The older kids are one of each sex and so got both copies of the magazine and saw immediately what had happened. I'm told there were shrieks of outrage. In our house there are all sorts of toys for all sorts of children to play with. (Barbie is banned, but when someone brought back a few from a jumble sale recently, I didn't make much fuss. The eldest used to make a big thing of chasing me with a pretend Barbie -"Grrr.... I've got a Barbie! Beck doesn't like Barbie! Watch out, Beck, here comes Barbie!" which was a cute way of subverting the whole thing. With not much encouragement, the kids are extremely good at subverting such things as dubious marketing tropes, and songs you get taught at Sunday School.) In fact, I'm being interviewed for Woman magazine tomorrow about it all, and it sounds as though they've got a positive and sensible take on things, so fingers crossed that we can make some progress here! (And that I do make it into print.)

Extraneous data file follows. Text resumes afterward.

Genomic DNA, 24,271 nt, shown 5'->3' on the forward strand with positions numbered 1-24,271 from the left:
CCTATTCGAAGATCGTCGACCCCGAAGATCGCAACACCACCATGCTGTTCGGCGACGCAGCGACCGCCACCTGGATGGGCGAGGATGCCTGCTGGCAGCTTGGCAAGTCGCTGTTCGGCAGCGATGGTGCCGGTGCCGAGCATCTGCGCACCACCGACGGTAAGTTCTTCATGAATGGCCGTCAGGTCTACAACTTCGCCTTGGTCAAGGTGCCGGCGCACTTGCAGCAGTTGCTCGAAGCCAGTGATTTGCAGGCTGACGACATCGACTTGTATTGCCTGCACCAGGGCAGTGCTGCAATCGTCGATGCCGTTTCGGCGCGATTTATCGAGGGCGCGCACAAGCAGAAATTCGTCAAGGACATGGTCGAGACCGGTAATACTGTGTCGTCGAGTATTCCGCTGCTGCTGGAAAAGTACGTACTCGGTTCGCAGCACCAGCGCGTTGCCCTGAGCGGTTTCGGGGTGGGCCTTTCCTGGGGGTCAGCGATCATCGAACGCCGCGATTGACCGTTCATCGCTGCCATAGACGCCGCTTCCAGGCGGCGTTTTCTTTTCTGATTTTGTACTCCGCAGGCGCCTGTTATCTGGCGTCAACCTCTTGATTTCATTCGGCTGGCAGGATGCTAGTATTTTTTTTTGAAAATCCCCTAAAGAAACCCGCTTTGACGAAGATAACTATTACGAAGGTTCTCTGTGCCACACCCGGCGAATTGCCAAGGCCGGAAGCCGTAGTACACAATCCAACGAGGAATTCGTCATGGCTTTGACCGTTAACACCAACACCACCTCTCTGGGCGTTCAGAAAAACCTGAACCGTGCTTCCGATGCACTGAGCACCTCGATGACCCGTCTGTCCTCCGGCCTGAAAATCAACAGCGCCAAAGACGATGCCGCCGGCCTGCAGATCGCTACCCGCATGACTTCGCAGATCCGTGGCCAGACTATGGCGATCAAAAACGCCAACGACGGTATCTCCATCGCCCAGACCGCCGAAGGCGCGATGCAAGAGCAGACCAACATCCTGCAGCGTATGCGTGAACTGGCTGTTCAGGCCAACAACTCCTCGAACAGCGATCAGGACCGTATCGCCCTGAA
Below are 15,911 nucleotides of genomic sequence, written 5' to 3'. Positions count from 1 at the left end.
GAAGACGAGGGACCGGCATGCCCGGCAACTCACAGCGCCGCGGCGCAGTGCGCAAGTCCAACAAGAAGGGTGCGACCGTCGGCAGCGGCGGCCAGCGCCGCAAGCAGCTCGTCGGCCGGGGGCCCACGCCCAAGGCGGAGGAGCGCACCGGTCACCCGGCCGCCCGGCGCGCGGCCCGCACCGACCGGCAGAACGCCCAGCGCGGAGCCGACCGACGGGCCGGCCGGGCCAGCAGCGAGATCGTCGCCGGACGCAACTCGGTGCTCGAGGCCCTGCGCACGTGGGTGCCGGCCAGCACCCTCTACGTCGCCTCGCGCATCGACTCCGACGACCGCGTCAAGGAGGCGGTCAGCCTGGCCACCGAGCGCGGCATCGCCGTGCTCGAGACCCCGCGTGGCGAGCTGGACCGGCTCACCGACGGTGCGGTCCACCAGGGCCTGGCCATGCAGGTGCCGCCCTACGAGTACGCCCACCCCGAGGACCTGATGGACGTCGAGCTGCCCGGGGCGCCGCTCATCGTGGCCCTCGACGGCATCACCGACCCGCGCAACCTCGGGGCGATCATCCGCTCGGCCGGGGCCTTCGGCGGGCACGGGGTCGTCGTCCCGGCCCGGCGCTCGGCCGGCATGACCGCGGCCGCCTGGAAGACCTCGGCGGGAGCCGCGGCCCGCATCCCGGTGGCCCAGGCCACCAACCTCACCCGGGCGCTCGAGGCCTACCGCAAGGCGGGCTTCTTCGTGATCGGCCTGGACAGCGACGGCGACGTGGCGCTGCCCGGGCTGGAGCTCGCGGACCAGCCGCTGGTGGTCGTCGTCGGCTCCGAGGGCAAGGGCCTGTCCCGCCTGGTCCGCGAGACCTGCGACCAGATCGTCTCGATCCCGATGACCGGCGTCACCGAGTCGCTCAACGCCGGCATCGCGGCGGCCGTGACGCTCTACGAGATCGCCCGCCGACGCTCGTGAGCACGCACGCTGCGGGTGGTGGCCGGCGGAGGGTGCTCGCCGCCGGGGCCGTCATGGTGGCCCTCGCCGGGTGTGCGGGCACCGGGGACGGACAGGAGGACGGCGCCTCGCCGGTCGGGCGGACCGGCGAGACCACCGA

On that subject, I've also been interviewed by Emma Higginbotham for the Cambridge News about that thing I did of not telling anyone whether Sasha was a boy or a girl - and I completely forgot to tell her about this blog, where I tried to go on writing about Sash without ever mentioning it - a good chance to combine my political views with my writing and editing principles, which have always included gender-free writing. (The only time anyone has ever been annoyed was over my use of 'Chair' rather than Chairman or Chairwoman in Sawston Scene, but I've had some good discussions over the years.) This will be a feature but not online, so I'll post here when I know which issue it will be in - Emma reckons Thursday or Friday this week. Though I've just realised that this blog never revealed the secret, but if I say any more about the article it will, so I'll stop there. They should have some nice stereotype-subverting photographs of Sash and me too! (One thing that doesn't seem to have changed is that nobody's has expressed any interest in talking to Sasha's father - the kind of thing we were trying to fix at the Fatherhood Institute, where I worked for a year (before being made redundant, to continue that them! My sixth and most recent time.)_ And yes, as their web editor I did try to persuade them that you can't update a website once a month. Let me know (becklaxton, the at sign, gmail, a dot, com) if they say anything about this - I would so love them to run with it.